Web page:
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Remembering a Penguins Moment: Chris Kunitz, oh no

Looking back on the time Chris Kunitz nearly sent Pittsburgh into a collective cardiac episode in the Stanley Cup Final.

2016 NHL Stanley Cup Final - Game Six Photo by Gregory Shamus/NHLI via Getty Images

Watching the Colorado Avalanche close out the Tampa Bay Lightning in Game 6 to capture the Stanley Cup on Sunday night brought back many memories.

Much like the Pittsburgh Penguins back in 2016, the Avalanche failed to close out the series on home ice in Game 5 and needed to complete the job on the road. They did just that with a 2-1 victory in Tampa Bay in similarly dominating fashion to what the Penguins did six years prior.

While most of the memories from that night in San Jose were the good variety, there was one that likely still sends Penguins fans into a fit a rage every time they think about it.

That’s right, it’s Chris Kunitz passing up (pun intended) a wide open net on a 2-on-1 with Evgeni Malkin that could have given the Penguins a comfortable two goal cushion.

(Possible trigger warning)

Apologies if that clip sent anyone into a spiral, but it’s still enraging all these years later, and even though everything turned out just fine for the Penguins that night, in the moment, it was hard to fathom how Kunitz did not manage to score there.

In fact, it still melts the brain when trying to process how the puck did not end up in the net. What was going through Kunitz mind in the moment that led to that decision we may never know, but it remains baffling and always will.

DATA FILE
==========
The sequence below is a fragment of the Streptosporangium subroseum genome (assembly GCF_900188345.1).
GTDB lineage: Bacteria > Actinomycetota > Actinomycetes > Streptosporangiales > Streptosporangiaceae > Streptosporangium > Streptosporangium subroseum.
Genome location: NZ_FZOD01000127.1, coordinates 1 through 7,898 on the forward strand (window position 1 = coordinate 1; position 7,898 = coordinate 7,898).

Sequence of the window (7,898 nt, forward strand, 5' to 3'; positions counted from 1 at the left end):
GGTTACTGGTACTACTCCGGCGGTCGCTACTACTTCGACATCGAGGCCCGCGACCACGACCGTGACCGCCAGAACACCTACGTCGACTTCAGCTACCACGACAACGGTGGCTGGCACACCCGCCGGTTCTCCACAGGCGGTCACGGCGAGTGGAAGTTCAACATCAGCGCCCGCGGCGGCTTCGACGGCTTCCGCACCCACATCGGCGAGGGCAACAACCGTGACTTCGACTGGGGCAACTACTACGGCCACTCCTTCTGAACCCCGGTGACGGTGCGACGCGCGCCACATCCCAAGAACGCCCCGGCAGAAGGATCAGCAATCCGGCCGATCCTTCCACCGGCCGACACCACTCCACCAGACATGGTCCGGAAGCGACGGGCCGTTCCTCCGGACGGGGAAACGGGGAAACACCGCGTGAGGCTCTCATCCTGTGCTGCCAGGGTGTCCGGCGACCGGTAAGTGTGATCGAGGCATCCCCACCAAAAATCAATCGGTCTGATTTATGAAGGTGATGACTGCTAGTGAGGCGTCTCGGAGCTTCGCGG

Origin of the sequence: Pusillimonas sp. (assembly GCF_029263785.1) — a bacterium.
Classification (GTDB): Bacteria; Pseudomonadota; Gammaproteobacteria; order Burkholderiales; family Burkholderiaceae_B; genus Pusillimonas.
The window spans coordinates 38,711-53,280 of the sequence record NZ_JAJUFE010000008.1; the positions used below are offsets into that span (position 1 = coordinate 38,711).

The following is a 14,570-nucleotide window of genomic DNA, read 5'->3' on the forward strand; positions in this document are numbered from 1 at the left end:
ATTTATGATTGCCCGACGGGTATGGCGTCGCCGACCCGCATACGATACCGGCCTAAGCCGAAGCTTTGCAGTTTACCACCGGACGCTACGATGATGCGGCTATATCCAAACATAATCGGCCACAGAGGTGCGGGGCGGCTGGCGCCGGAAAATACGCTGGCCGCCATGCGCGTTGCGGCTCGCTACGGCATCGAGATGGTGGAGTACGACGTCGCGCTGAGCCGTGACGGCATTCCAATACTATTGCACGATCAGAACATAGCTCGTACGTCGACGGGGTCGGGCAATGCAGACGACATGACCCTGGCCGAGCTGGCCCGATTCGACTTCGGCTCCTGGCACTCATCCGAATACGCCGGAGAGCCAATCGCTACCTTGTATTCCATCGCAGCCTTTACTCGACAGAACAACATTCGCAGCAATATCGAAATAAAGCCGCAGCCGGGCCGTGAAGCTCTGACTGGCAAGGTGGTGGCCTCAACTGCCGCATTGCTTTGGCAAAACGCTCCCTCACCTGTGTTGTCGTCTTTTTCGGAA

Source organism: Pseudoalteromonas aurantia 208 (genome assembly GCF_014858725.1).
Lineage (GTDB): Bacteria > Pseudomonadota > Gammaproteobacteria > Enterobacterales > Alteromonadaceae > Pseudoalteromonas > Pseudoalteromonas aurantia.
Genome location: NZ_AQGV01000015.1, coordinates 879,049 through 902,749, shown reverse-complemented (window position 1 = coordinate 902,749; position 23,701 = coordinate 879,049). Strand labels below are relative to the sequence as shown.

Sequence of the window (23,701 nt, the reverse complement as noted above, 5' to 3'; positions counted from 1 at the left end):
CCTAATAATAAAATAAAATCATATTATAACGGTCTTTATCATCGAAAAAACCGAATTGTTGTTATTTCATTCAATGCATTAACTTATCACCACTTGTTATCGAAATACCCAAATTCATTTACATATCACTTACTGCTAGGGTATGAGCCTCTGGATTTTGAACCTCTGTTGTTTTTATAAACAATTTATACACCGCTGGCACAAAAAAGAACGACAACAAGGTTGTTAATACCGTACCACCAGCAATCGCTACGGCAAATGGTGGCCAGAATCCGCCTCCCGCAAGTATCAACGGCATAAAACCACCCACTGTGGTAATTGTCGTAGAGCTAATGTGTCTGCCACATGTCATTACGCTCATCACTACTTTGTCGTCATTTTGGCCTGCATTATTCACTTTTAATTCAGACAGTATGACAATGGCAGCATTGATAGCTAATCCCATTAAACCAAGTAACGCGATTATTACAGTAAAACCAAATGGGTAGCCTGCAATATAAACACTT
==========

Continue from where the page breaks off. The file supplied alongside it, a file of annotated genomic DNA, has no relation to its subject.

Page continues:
Credit for Malkin for doing everything in his power to wrangle the unexpected pass and try to shove it home, but not even a player of his talent could make up for Kunitz brain fart.

As we all know now, the mistake by Kunitz mattered little in the grand scheme of things since the Penguins still won the game, and in turn, the Stanley Cup.

Everything looks better in hindsight, but in the moment, this miss surely seemed like a mistake that was going to come back and bite the Penguins in the most important game of that season.

This idea of looking back on specific moments from Penguins history was born out of a lull in hockey news cycle between the end of the Stanley Cup Final and the start of the offseason.

That lull will return once the draft and the free agent frenzy passes and we’ll need some fresh content ideas to get through the summer. So if there are other specific moments from the past (good or bad) you may like to re-live, drop them in the comments.